The function of white blood cells (also called leukocytes) is to defend the body against infection. There are 2 main types of white blood cells: phagocytes and lymphocytes.
Phagocytes (from the Greek word "to eat") are cells in the bloodstream and tissues that surround and consume foreign particles, cell waste material, and bacteria. Their main function is to defend against invading microorganisms by surrounding and destroying them.
There are 2 types of phagocytes: granulocytes and mononuclear phagocytes. Granulocytes, mostly a type called neutrophils, protect against bacteria and fungi. Others known as eosinophils and basophils are involved in allergic reactions and defense against parasites. Mononuclear phagocytes travel through the bloodstream as cells called monocytes, then enter the tissues, where they become macrophages. Macrophages consume large foreign particles and cellular debris.
As with red blood cells, the production and number of phagocytes are tightly regulated by chemical messengers in the blood, including interleukins (chemicals found in white blood cells that stimulate them to fight infection). Unlike the red blood cells, which remain circulating in the blood, the phagocytes use the blood’s circulatory system as a pathway to the tissues. Because of this, the number of phagocytes in the blood can provide an indication of disorders in the body. For example, the number of neutrophils increases when inflammation is present anywhere in the body. The number of phagocytes produced as a result of these conditions varies from species to species. An abnormal response, such as an unusually low number of circulating white blood cells due to marrow failure, drugs, or toxins, can lower resistance to bacterial infections. Finally, those elements that produce phagocytes may become cancerous, resulting in a disease called myelogenous leukemia.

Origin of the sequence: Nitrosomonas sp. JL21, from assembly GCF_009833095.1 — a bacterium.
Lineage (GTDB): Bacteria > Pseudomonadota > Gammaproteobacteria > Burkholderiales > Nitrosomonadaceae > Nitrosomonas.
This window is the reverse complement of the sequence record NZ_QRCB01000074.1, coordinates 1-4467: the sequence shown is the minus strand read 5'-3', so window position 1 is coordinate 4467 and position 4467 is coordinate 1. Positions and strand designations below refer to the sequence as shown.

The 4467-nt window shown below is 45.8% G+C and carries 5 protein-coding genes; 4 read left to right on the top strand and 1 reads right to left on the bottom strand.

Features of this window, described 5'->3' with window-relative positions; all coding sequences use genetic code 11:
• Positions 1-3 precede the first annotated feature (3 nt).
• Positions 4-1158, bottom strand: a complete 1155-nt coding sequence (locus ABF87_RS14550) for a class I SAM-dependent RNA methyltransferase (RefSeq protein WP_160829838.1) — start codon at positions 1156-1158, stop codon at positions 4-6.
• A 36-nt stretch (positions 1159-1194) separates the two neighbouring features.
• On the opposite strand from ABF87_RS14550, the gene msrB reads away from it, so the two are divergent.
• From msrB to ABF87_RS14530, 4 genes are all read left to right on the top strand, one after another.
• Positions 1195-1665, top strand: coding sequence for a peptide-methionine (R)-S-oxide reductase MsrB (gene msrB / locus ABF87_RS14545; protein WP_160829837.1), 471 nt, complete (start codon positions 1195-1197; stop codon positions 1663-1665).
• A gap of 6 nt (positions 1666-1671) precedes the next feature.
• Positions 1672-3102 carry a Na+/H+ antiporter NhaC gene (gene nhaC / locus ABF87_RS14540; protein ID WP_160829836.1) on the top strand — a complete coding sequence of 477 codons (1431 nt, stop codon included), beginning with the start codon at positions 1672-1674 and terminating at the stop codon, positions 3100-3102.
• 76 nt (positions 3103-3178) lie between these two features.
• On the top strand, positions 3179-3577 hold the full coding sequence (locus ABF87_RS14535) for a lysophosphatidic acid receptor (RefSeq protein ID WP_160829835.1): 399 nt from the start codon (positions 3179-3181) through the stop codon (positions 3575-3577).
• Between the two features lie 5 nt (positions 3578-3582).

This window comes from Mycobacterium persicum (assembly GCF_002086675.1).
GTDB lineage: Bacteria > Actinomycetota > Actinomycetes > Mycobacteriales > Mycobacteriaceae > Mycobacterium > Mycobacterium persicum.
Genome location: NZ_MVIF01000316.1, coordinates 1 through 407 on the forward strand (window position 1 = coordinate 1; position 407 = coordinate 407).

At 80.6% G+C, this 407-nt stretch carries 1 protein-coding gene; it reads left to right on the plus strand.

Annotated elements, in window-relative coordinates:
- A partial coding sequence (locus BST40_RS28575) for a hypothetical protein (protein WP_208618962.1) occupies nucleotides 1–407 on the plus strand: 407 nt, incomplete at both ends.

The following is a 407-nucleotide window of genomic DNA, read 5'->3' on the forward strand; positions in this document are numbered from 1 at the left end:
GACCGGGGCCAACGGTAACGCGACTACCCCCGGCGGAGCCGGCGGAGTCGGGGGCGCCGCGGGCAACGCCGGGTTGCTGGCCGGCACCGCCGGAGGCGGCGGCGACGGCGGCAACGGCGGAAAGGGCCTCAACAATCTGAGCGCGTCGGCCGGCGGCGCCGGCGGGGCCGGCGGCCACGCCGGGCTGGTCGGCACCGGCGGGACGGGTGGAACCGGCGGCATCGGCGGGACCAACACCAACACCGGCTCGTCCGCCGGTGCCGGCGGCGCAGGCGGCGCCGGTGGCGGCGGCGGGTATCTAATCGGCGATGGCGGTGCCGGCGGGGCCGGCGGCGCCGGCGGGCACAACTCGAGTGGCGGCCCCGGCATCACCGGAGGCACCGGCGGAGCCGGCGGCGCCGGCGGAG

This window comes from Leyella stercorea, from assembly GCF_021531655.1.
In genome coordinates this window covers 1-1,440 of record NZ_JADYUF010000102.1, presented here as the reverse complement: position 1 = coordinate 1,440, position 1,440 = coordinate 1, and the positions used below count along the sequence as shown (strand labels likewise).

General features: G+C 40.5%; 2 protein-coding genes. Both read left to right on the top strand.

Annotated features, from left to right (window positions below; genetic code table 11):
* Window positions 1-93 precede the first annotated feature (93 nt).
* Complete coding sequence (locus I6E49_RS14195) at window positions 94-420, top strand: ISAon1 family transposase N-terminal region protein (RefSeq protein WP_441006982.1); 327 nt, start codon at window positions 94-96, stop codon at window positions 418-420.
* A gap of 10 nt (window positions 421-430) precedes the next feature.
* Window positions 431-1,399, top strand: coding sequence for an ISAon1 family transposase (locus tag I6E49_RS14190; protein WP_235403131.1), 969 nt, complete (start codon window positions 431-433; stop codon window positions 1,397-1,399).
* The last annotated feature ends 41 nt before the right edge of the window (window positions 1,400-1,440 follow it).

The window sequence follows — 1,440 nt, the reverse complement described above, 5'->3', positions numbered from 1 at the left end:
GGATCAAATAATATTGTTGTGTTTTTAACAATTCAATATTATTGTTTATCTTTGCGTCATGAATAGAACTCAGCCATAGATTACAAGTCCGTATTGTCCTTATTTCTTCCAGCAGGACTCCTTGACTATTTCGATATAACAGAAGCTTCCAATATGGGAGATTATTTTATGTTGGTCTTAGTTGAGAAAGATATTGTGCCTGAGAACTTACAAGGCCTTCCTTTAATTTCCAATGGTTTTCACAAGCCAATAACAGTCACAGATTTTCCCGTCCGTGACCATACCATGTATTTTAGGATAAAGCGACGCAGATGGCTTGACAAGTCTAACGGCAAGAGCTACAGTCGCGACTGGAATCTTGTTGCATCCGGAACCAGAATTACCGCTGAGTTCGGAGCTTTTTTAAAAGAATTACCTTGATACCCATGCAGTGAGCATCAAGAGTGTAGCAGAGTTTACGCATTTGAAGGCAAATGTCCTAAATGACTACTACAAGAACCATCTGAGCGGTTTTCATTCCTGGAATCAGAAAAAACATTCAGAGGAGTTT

Lymphocytes are white blood cells that recognize "non-self" antigens, such as infectious organisms, foreign tissue, or cancer cells. Lymphocyte production in mammals begins in the bone marrow. Lymphocytes then become T cells, B cells, or natural killer cells. T cells are responsible for a variety of functions, especially fighting off viral infections and cancers. Most T cells remain in the bloodstream, but some are also present in the spleen and lymph nodes. B cells are responsible for producing antibodies that coat invading organisms or foreign substances, marking them for elimination by the immune system. For example, bacteria coated by antibodies are more easily recognized and removed by phagocytes. Natural killer cells and some types of T cells ("cytotoxic" T cells) destroy foreign material, whereas antibodies and other T cells ("helper" T cells) stimulate other components of the immune system to do so. If lymphocytes are decreased or abnormal, the patient is immunodeficient and is at risk for a wide variety of infections.
Antibody molecules are called immunoglobulins. They fall into several classes, each of which has a different function. For example, one class (IgA) is commonly found in the lungs and intestines; another (IgM) is the first antibody produced in response to newly recognized foreign microorganisms; a third (IgG) is the main antibody in the bloodstream; and a fourth (IgE) is involved in allergic reactions.
Lymphocytes usually act appropriately to rid the body of foreign “invaders” that cause disease. However, sometimes lymphocytes do not react appropriately. One inappropriate response occurs when antibodies are produced against the body’s own cells. Another inappropriate response of the immune system is allergy. When antibody-primed cells are exposed to an allergen, the reaction can be mild (hives) or life-threatening (anaphylaxis).
An increase in the number of lymphocytes in the bloodstream occurs in some animals as a response to the secretion of epinephrine (a hormone also known as adrenaline). A reduction in the number of circulating lymphocytes may be caused by corticosteroid hormones that are secreted in times of stress. Unusual lymphocytes may occasionally be seen in the blood in response to antigenic stimulation, such as vaccination. Growth of abnormal lymphocytes can result in malignant tumors, such as lymphoma or lymphoid leukemia.